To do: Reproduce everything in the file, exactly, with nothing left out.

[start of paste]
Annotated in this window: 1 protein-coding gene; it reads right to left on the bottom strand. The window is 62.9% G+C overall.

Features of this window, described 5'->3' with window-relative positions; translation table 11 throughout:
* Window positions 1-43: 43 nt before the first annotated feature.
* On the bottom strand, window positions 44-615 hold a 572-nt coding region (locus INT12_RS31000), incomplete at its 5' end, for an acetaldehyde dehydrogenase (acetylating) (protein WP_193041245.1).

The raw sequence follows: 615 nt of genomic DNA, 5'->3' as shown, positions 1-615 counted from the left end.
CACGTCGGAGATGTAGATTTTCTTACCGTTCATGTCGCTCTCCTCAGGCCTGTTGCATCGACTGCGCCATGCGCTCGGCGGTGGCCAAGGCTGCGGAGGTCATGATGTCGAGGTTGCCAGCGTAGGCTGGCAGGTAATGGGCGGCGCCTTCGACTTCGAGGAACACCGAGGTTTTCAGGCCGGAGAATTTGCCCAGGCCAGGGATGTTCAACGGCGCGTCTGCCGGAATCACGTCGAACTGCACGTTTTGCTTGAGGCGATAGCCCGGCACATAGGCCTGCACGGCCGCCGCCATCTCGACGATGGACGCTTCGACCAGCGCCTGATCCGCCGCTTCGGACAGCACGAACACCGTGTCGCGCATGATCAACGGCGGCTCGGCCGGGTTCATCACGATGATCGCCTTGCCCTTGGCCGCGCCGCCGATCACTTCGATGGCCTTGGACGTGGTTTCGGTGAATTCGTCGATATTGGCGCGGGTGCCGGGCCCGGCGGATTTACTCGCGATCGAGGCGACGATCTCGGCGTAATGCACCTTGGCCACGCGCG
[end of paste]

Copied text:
Annotated in this window: 1 protein-coding gene; it reads right to left on the bottom strand. The window is 62.9% G+C overall.

Features of this window, described 5'->3' with window-relative positions; translation table 11 throughout:
* Window positions 1-43: 43 nt before the first annotated feature.
* On the bottom strand, window positions 44-615 hold a 572-nt coding region (locus INT12_RS31000), incomplete at its 5' end, for an acetaldehyde dehydrogenase (acetylating) (protein WP_193041245.1).

The raw sequence follows: 615 nt of genomic DNA, 5'->3' as shown, positions 1-615 counted from the left end.
CACGTCGGAGATGTAGATTTTCTTACCGTTCATGTCGCTCTCCTCAGGCCTGTTGCATCGACTGCGCCATGCGCTCGGCGGTGGCCAAGGCTGCGGAGGTCATGATGTCGAGGTTGCCAGCGTAGGCTGGCAGGTAATGGGCGGCGCCTTCGACTTCGAGGAACACCGAGGTTTTCAGGCCGGAGAATTTGCCCAGGCCAGGGATGTTCAACGGCGCGTCTGCCGGAATCACGTCGAACTGCACGTTTTGCTTGAGGCGATAGCCCGGCACATAGGCCTGCACGGCCGCCGCCATCTCGACGATGGACGCTTCGACCAGCGCCTGATCCGCCGCTTCGGACAGCACGAACACCGTGTCGCGCATGATCAACGGCGGCTCGGCCGGGTTCATCACGATGATCGCCTTGCCCTTGGCCGCGCCGCCGATCACTTCGATGGCCTTGGACGTGGTTTCGGTGAATTCGTCGATATTGGCGCGGGTGCCGGGCCCGGCGGATTTACTCGCGATCGAGGCGACGATCTCGGCGTAATGCACCTTGGCCACGCGCG